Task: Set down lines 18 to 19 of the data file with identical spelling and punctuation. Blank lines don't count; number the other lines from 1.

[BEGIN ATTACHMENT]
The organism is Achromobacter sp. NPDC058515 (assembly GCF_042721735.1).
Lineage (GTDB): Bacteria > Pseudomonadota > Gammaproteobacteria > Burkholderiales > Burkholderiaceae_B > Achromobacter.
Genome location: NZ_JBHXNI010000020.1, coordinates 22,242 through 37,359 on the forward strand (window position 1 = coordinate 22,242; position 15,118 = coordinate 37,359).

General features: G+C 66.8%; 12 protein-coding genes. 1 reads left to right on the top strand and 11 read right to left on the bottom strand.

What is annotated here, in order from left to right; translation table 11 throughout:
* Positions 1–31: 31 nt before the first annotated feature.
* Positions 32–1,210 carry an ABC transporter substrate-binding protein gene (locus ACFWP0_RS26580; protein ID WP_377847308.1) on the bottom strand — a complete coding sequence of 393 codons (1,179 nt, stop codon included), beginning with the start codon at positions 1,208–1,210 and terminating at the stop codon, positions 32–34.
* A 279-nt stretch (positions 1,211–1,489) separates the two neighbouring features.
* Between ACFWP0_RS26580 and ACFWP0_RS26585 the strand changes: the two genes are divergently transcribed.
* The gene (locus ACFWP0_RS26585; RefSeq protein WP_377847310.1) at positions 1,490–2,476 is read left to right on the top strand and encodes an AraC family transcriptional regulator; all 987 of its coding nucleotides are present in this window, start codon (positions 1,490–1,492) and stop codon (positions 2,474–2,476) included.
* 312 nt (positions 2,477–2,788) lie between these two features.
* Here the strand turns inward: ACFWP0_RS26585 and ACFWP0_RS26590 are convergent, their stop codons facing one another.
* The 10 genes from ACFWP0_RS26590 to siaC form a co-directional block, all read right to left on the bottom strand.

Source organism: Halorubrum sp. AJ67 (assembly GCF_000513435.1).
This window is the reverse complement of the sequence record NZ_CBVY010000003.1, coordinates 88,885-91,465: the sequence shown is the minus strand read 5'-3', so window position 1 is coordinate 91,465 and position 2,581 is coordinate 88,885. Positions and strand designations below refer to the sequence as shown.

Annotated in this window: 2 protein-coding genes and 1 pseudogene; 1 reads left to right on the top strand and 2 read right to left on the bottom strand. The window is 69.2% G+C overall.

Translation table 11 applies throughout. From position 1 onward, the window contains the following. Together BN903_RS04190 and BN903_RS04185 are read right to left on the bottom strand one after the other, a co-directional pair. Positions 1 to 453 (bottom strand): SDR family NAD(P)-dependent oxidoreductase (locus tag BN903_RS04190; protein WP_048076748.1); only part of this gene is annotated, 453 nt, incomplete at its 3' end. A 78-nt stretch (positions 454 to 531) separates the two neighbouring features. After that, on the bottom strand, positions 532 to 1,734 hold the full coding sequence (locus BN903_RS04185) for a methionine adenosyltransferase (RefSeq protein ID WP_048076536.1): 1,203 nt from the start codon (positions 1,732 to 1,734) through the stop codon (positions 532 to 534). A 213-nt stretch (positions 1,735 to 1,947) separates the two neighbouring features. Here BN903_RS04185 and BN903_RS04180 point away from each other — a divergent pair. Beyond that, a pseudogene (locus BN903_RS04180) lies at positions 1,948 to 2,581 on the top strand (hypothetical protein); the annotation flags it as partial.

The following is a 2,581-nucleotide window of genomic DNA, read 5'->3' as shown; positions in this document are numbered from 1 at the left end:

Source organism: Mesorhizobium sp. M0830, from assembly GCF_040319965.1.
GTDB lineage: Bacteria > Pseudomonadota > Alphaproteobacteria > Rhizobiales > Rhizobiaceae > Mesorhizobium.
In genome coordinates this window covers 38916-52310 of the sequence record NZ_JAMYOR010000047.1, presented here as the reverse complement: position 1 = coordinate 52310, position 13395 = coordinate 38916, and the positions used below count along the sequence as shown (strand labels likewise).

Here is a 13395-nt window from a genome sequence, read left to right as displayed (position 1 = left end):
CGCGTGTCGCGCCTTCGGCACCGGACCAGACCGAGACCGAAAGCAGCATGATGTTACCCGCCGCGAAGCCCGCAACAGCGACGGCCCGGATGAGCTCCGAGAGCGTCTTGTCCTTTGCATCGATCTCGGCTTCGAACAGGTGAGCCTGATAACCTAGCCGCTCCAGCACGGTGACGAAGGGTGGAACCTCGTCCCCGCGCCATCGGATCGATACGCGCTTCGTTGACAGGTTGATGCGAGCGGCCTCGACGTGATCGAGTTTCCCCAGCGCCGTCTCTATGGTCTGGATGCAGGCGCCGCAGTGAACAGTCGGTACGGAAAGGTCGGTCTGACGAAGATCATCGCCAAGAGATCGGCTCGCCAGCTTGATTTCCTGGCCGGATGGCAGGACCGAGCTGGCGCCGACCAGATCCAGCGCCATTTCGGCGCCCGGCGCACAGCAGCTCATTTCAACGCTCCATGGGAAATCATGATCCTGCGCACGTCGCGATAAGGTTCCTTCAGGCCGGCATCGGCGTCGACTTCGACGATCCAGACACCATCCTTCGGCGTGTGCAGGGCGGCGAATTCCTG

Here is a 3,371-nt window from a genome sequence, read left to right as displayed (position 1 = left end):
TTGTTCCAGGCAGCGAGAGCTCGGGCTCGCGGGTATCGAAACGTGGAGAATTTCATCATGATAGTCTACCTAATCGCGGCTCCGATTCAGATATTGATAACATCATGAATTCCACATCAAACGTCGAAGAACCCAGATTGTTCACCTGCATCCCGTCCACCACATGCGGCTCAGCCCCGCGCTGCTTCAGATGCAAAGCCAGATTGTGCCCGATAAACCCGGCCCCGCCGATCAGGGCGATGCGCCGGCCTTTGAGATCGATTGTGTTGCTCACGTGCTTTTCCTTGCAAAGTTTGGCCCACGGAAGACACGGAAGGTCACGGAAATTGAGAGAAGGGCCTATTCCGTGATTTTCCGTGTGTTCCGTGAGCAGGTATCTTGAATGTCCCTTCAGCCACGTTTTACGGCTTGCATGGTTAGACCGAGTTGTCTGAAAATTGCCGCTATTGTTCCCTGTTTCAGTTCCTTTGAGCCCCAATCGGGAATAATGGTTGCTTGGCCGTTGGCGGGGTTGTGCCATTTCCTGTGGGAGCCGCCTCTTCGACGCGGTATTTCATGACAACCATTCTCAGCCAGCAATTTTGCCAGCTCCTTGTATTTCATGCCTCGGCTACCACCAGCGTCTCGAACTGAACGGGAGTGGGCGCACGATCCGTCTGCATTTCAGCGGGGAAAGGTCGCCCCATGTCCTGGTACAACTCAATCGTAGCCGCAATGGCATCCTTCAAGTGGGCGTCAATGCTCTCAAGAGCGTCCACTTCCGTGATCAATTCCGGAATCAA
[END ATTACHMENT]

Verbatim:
The following is a 2,581-nucleotide window of genomic DNA, read 5'->3' as shown; positions in this document are numbered from 1 at the left end:

Source organism: Mesorhizobium sp. M0830, from assembly GCF_040319965.1.